|Tomatoes waiting to be squished for seeds.|
|Drake black walnut. The three quarters that were out-of-shell weighed 5 grams. That is about a hundred nuts to the pound of nutmeat. That weight would drop a little bit as they dried.|
|GoldRush apples before being carried down to the rootcellar|
|The crop of insecticide|
|I gave one of the German Shepherds a bath. One is smart and stays in the house when it is muddy. This was the other dog.|
|A tree frog looking through the window. Winter is coming.|
What is "the crop of insecticide"? ---kenReplyDelete
That would be tobacco, I'm thinking. If I recall, a nicotine derivative is used to kill termites around house foundations. So I guess it would work for other pests?.ReplyDelete
Thanks. I think you are right, it does look like that. I sure didn't know that you could grow tobacco in Michigan. I thought it only grew in places where you can marry your cousin. ---kenDelete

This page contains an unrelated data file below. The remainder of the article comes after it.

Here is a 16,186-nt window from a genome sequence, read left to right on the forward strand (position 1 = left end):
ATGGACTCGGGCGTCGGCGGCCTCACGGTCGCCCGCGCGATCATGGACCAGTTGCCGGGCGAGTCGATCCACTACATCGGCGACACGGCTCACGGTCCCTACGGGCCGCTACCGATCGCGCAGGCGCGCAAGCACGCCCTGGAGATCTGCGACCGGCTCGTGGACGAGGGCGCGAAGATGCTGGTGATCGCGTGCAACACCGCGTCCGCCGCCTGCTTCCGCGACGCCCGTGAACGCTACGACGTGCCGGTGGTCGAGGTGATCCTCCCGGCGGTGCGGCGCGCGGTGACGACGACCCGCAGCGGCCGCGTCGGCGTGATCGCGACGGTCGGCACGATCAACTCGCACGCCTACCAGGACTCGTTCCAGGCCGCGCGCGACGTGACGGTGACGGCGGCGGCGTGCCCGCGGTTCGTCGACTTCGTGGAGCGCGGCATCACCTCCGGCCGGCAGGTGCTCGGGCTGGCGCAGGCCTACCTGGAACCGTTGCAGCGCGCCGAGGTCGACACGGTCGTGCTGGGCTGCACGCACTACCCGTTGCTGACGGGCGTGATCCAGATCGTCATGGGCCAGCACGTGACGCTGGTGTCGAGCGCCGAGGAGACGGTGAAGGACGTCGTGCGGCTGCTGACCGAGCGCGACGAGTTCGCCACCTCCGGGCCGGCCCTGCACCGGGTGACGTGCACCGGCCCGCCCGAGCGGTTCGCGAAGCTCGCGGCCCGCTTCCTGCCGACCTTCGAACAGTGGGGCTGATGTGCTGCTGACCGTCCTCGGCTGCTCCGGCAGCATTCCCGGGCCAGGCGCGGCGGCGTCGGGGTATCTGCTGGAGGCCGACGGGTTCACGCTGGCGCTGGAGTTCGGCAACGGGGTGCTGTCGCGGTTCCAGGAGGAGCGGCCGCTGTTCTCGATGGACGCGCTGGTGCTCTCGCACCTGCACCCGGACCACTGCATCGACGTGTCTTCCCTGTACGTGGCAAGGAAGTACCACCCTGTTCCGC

Tobacco is grown in Ontario, Connecticut and Wisconsin. If you can grow tomatoes, you can grow tobacco.Delete
This variety (KT-204) did not set seeds under my conditions. Tennessee 90 did.
Can you explain the use of tobacco as an insecticide. Does any nicotianna work?ReplyDelete
N. rustica has the highest percentage and is the species of choice.Delete
Some of the older releases (Tenn 90, for instance) have more nicotine than more recent releases.
Tobacco can be powdered (snuff) and sprinkled on the plants you want to protect.
Nicotine is an alkaloid and is more soluble in low pH (acidic) solutions. Choices include muriatic acid used to etch concrete, sulphuric acid used to activate lead-acid batteries, citric acid, vinegar and so on.
Not to go into much detail but if you type in the key words "Oqium straw extracion" or something similar you will find a fairly efficient process to extract nicotine or other alkaloids from their parent materials.
Thank you, I'll look into it further.Delete